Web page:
It was the words of my longtime friend Jim McKeever, the brain behind the terrific blog Irish Investigations that convinced me that signing up for Photo 101 was a good idea.
So when he suggested that a working lunch to discuss a weekday assignment may be mandatory, I was two thumbs up.
Lesson 17, Cheri’s glass, squared, took us to downtown Syracuse’s Clark’s Ale House. I had a glass of red wine with my roast beef sandwich. Jim had a glass of brown stout with his cheese and cracker plate. Nicely ingested into the lunch and lesson plan, but not the square shot for which I yearned.
Our table-side view featured one traditional window and one opaque pane. Interesting some, but not enough.
The ornate glass that separated our dining alcove from the foyer caught my eye, and made a nice angle for a rule of thirds interpretation. I felt like I was getting warmer as we climbed the stairs for a look from the shallow, short balcony. During our photo hunt, we’d agreed to not shoot the same objects. Jim had put his Canon real camera away, and a look through his iPhone 5 told him it was too dark up here.
I rather enjoyed this view down upon the row of eating booths, each with a glass light aglow, with a window of glass allowing sunshine in at the end of the tunnel, through my iPhone 6.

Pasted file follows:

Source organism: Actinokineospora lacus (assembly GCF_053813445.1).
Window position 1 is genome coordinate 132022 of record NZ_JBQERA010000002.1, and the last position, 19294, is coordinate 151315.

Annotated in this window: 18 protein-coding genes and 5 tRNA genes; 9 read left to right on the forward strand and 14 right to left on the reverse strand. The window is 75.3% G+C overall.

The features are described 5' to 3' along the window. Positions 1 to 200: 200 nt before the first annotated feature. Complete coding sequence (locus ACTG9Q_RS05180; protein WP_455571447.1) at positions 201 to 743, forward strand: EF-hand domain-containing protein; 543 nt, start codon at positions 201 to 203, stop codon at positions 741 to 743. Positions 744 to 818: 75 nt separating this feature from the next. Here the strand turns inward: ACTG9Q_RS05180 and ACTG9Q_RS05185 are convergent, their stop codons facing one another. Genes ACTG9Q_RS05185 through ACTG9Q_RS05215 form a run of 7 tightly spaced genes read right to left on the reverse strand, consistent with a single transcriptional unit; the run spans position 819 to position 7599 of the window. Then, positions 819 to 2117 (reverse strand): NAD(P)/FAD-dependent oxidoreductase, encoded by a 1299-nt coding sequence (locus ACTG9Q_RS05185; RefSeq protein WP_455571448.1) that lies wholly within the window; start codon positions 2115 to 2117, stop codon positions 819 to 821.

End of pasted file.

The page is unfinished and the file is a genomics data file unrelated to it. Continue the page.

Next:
But it was in the barroom that I found my favorite glass, squared subject our of working lunch hour.
At the street side of the big room, an alcove included a mirror, large framed art with reflective glass and a window to the street in a neat line to my eye.
This image looked the best of my bunch on my iPad Air during my editing time.
We former colleagues at the big daily continued our chat about life — and Photo 101 in a walk to his downtown office space. I’ll share a few more photographs tomorrow.
Have you been able to share a WordPress lesson of any sort with a blogging friend, and if so, how did it work out? Which of my photos do you like best, and why? Click over to Jim’s blog, and tell me who won the glass battle, and why (be honest, no hard feelings).